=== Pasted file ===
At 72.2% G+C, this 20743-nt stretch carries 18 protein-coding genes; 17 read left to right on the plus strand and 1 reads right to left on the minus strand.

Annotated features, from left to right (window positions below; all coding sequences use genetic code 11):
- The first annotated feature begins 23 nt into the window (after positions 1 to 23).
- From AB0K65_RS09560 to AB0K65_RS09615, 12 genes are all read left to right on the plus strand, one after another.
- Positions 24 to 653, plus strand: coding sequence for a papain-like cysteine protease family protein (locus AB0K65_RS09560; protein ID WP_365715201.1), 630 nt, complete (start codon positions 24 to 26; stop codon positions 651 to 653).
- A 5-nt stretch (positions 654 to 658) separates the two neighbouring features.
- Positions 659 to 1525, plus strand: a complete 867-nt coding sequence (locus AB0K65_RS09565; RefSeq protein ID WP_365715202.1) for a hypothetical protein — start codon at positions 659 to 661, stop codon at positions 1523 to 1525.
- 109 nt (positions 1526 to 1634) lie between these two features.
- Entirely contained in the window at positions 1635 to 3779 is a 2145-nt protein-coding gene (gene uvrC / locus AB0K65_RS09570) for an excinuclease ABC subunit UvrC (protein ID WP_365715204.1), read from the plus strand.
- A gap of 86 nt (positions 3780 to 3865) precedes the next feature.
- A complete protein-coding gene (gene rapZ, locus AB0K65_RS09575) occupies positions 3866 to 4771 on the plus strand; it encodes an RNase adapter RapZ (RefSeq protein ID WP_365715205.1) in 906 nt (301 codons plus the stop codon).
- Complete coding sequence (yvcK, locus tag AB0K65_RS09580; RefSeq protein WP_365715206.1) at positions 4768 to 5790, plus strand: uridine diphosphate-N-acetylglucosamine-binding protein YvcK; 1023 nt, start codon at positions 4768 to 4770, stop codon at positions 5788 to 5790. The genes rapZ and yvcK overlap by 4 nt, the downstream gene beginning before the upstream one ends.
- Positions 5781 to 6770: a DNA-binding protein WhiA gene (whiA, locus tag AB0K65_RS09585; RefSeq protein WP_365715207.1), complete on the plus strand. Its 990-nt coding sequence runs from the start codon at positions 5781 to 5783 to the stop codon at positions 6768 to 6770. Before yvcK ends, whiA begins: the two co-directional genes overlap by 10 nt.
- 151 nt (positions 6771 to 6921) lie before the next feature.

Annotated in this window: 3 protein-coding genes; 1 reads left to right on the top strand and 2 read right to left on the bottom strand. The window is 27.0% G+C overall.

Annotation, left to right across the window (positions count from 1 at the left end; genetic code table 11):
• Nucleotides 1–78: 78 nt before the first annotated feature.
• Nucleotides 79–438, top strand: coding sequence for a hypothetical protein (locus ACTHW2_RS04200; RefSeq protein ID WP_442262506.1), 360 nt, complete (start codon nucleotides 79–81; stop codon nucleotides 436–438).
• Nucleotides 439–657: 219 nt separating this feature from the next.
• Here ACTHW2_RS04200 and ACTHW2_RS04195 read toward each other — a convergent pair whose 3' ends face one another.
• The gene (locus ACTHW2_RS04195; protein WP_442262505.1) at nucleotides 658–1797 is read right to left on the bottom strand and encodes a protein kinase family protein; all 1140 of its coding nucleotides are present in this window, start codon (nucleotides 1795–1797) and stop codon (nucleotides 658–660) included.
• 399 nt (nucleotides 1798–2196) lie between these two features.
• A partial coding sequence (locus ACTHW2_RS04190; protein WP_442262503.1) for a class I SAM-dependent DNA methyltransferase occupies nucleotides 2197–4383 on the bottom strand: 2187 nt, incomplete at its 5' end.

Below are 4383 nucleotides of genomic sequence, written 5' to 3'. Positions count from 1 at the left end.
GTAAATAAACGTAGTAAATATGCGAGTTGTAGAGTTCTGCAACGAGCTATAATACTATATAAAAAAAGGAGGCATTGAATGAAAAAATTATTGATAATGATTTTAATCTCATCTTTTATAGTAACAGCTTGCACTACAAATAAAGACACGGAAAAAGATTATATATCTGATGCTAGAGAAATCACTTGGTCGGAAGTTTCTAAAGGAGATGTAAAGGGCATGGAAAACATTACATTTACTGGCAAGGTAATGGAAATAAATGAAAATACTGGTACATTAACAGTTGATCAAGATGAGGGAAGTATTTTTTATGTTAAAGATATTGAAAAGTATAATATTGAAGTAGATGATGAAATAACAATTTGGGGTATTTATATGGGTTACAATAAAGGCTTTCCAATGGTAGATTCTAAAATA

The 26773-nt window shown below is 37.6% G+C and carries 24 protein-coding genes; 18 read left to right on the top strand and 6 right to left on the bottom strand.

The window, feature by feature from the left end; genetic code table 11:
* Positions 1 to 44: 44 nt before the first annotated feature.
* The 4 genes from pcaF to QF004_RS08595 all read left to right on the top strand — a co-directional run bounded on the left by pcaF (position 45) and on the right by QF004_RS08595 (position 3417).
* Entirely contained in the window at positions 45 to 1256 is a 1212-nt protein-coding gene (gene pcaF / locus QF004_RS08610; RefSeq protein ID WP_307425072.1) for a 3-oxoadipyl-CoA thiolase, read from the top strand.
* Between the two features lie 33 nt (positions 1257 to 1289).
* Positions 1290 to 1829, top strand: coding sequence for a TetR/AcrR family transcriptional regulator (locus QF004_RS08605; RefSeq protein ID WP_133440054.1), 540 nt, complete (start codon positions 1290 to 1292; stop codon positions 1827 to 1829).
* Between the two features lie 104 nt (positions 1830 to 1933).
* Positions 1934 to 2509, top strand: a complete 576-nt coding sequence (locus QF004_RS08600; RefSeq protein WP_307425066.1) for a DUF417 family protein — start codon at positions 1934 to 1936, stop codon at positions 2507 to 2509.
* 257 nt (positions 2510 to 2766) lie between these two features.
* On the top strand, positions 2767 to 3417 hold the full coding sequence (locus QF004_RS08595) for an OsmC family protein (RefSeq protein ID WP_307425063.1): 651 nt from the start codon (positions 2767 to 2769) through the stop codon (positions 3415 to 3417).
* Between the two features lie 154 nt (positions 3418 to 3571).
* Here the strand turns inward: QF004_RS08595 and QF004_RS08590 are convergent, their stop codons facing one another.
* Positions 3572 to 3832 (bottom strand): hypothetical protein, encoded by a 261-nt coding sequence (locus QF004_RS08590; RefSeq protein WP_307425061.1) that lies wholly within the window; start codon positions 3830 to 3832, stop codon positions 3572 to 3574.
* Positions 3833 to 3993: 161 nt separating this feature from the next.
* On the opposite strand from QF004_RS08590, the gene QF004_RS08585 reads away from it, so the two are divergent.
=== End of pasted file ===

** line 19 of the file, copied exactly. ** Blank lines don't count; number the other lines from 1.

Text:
• Nucleotides 439–657: 219 nt separating this feature from the next.